Left with only half a day in Busan, I still hadn’t checked out the famous Busan fish cake shop called Samjin Amook (삼진어묵) that my Korean friend had highly recommended! :O As I found out that its flagship store is in Yeongdo-gu & near to Yeongdo Bridge (영도대교) , I decided to head there on my last morning in Busan.
I took the subway & alighted at Nampo Station (남포역, Busan Subway Line 1), Exit 8, the closest exit to the bridge. This exit is directly linked to the towering Lotte Mart Gwangbok Store (롯데마트 광복점). A pity I didn’t have enough time to shop in this mega mart… Anyway, once you leave the building, just go straight ahead & Yeongdo Bridge is right in front.
Built in November 1934, Yeongdo Bridge is the first bridge in Busan to connect the 2 islands in the city, Jung-gu on the mainland & Yeongdo-gu in the south. Symbolizing the sorrows of Koreans during the Korean War, many came to the temporary capital of Korea & wait to be reunited with their families in front of the bridge. It is also the only single-leaf bascule bridge in Korea, which lifts up on 1 side to make way for large vessels crossing the bridge. Because of the massive traffic jams it created, it was shut down for 47 years. Only in 2013, it was reconstructed & reopened for use.
The bridge lift, raised up to a 75 degree angle, happens daily from 2 to 2.15 pm, so all traffic will have to stop & wait in front of the bridge during the 15-min bridge lift. Too bad I had already bought my KTX ticket to Suwon departing at 12.40 pm so couldn’t witness the lift. Prior to the trip, I read online that the bridge lift happens at 12 pm daily. Alas, according to the tourist information staff I talked to in Nampo-dong, it was changed recently due to feedback that the bridge lift at 12pm had brought much inconvenience given it is the peak lunch hour. If I had realised this change earlier, I could have made my way here right after visiting Gamcheon Cultural Village before proceeding to other attractions in Jung-gu the day before. 😦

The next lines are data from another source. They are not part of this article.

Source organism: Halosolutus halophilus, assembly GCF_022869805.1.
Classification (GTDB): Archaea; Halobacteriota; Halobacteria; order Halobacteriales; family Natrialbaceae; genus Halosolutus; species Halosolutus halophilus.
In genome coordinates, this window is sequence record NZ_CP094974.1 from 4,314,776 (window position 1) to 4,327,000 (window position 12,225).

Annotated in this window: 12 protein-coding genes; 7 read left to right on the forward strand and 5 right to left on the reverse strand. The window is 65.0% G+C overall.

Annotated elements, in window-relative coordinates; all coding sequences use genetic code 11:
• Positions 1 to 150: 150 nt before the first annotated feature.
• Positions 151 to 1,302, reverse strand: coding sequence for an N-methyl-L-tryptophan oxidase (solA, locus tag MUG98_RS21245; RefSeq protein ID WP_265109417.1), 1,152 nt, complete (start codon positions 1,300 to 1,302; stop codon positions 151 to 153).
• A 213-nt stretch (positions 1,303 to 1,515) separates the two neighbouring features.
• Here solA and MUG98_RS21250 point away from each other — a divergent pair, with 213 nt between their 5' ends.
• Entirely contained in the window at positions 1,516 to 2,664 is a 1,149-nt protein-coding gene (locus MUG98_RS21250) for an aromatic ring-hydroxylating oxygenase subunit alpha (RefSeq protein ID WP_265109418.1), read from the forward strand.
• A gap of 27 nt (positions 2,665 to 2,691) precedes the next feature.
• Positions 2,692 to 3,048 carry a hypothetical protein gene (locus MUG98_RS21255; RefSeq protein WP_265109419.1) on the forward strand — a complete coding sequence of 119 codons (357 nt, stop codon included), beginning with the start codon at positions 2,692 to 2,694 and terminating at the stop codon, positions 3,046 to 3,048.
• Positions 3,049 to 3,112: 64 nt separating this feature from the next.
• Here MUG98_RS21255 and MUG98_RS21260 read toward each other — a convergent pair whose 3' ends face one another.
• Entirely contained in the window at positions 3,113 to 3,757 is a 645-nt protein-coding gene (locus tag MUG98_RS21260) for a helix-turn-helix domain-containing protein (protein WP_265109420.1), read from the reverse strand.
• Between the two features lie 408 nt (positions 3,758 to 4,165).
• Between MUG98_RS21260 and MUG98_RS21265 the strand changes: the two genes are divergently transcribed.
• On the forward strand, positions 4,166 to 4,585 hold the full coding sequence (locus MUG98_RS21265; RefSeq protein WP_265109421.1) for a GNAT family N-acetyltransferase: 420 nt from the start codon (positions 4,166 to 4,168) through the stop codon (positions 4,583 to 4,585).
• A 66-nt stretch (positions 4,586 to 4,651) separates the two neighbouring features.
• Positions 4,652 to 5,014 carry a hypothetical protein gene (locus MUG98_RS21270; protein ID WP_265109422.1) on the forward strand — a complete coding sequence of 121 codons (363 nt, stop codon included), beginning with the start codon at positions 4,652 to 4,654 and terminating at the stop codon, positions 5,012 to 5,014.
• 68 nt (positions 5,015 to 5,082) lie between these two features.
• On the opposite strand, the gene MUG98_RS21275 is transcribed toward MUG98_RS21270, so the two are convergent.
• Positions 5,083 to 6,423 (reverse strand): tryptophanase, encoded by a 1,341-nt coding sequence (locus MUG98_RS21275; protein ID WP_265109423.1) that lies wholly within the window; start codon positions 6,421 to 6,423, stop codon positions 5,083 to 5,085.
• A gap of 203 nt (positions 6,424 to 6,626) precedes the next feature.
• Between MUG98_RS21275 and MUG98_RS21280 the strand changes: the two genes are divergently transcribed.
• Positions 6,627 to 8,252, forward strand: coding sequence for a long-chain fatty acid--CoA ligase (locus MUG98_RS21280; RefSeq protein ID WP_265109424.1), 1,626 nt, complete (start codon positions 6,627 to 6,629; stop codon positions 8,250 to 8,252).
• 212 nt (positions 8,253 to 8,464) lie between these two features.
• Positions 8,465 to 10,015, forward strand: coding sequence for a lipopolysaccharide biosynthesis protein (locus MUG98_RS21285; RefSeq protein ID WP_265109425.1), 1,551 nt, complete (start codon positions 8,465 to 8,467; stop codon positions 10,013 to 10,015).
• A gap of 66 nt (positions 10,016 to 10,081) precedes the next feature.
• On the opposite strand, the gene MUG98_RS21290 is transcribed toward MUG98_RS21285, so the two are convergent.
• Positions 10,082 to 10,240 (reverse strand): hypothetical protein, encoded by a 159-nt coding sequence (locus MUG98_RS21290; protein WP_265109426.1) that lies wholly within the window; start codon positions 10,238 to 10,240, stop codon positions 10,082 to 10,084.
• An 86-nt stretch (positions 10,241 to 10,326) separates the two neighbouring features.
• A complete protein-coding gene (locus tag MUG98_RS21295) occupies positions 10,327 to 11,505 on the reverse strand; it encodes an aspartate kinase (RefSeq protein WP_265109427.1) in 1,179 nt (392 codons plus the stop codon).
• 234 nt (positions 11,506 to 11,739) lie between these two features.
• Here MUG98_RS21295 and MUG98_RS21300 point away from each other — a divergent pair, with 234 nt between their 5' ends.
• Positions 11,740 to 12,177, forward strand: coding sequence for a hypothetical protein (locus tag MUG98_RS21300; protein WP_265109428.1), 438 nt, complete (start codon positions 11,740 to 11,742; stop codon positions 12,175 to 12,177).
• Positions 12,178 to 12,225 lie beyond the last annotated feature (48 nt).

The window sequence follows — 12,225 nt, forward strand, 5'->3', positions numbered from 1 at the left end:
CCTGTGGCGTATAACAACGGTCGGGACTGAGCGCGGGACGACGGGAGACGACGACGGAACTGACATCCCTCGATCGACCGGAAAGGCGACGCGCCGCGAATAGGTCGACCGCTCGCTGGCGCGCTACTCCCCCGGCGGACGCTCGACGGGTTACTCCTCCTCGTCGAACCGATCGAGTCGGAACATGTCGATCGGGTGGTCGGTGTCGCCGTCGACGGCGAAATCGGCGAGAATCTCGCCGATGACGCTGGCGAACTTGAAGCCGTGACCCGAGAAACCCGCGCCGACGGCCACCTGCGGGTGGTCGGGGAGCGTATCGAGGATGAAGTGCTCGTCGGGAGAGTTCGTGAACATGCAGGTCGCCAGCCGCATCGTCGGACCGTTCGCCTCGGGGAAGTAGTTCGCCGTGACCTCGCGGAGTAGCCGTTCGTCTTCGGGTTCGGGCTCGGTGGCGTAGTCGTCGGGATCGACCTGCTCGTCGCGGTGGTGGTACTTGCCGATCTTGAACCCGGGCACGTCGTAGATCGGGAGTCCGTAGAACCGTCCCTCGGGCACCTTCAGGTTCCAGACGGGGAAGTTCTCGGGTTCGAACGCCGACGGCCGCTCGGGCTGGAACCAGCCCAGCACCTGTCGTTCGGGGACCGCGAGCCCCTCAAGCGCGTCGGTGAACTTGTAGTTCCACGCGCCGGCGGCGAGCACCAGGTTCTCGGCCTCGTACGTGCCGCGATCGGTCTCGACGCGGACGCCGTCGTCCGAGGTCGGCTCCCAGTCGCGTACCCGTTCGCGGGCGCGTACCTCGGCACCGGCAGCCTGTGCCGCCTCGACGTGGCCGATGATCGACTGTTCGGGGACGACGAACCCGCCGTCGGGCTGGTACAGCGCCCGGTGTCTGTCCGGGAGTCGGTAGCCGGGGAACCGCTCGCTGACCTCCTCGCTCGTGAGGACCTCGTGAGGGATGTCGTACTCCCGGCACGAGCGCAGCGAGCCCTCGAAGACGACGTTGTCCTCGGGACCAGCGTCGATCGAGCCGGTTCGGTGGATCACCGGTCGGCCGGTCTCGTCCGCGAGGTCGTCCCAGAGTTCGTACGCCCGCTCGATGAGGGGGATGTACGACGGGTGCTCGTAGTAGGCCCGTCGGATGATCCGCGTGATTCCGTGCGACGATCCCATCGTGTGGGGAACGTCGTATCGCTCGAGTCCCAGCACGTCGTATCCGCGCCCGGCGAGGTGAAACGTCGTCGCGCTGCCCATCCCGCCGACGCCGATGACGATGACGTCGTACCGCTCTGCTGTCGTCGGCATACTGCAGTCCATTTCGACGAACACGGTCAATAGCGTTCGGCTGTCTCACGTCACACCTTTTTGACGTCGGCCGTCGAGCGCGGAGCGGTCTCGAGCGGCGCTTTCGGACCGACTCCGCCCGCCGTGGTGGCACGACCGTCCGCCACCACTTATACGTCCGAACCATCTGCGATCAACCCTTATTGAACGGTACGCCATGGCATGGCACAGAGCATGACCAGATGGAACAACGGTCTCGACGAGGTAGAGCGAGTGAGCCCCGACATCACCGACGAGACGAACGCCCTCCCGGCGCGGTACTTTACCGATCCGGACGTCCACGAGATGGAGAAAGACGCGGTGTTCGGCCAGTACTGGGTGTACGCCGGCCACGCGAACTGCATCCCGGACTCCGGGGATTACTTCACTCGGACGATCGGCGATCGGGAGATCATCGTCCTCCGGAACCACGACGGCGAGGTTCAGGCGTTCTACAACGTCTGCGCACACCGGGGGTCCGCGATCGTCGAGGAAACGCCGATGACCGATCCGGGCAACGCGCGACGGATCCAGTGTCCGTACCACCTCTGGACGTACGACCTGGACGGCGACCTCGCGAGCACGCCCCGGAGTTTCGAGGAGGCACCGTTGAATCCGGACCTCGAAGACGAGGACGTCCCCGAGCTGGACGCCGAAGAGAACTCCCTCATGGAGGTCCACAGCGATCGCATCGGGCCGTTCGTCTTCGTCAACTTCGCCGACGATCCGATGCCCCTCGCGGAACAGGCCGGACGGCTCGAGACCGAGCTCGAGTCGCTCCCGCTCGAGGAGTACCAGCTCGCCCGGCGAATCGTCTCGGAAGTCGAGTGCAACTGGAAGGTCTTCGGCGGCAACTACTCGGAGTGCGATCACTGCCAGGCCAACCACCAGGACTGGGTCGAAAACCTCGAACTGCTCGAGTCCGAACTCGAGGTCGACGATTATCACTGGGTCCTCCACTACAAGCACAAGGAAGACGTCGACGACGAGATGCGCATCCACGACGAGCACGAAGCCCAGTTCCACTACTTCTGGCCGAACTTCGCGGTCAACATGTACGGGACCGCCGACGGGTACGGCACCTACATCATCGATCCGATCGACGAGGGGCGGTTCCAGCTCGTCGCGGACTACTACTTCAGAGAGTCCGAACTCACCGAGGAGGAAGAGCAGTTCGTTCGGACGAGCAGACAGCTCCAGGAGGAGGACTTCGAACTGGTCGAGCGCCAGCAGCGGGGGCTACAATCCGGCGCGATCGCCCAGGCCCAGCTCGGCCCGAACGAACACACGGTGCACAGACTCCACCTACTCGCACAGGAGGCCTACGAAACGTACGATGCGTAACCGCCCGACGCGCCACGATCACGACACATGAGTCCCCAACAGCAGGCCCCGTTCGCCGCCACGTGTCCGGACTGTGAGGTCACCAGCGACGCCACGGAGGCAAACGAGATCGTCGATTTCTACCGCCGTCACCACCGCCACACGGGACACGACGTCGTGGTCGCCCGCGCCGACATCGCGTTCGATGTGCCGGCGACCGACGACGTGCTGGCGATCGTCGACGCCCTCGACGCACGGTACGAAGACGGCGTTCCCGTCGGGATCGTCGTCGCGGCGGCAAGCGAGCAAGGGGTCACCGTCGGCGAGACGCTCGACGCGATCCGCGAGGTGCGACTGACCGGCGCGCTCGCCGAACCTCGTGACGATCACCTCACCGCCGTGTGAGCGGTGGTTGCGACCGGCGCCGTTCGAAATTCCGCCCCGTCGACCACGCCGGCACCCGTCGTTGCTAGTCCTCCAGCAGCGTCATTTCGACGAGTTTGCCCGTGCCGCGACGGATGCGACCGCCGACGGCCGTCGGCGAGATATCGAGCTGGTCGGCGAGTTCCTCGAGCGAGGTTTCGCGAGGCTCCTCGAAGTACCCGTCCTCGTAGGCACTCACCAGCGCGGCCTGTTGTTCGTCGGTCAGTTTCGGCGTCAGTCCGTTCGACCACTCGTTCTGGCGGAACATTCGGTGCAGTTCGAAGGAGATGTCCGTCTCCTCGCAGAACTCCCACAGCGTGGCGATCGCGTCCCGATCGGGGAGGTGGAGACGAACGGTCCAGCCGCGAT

Yeongdo bridge measures just 14.6 m long & 25.3 m wide, with 6 driving lanes now compared to just 4 lanes in the past. Along the pedestrian path, you can stop to admire the lovely scenery at the port. I also found some monuments & information board at the other end of the bridge (Yeongdo-gu side), where visitors can read more about the history of this 82-year-old reconstructed Yeongdo Bridge, which plays a significant role in the memories of the older Koreans.
As I crossed the bridge to get to Yeongdo-gu’s Taejong-ro, I started searching for directions on Google map to get to Samjin Amook flagship store, since it’s supposed to be within walking distance. Gosh, no matter how I try to tilt my mobile, the suggested directions kept saying it’s more than 20 min walk, with some telling me to take a bus there instead. 😦 As it wasn’t the 1st time I experienced an unreliable Google map in Korea, I tried to ask a few locals for walking directions instead, but none of them could give me concrete directions. ;( I got a bit panicky with the clock ticking, as I still had to return to hotel for my luggage then head to Busan Station to catch the KTX ride. Out of desperation, I went into the police station to seek help as they seemed to be my only hope then. 😛 To my pleasant surprise, instead of merely giving me precise directions to Samjin, the police offered to drive me to the shop! 😉
Maybe I should say, I was more shocked than surprised when they offered to drive me to the shop. What a memorable 1st ride in a police car hehe… I was a bit worried at 1st that I may not find my way back to Nampo Station later since they actually decided to give me a free ride instead of telling me the walking directions. But the 2 policemen who drove me there were really friendly & nice, they assured me it’s not far, just walk back in the direction of the famous bridge & I should be fine. 🙂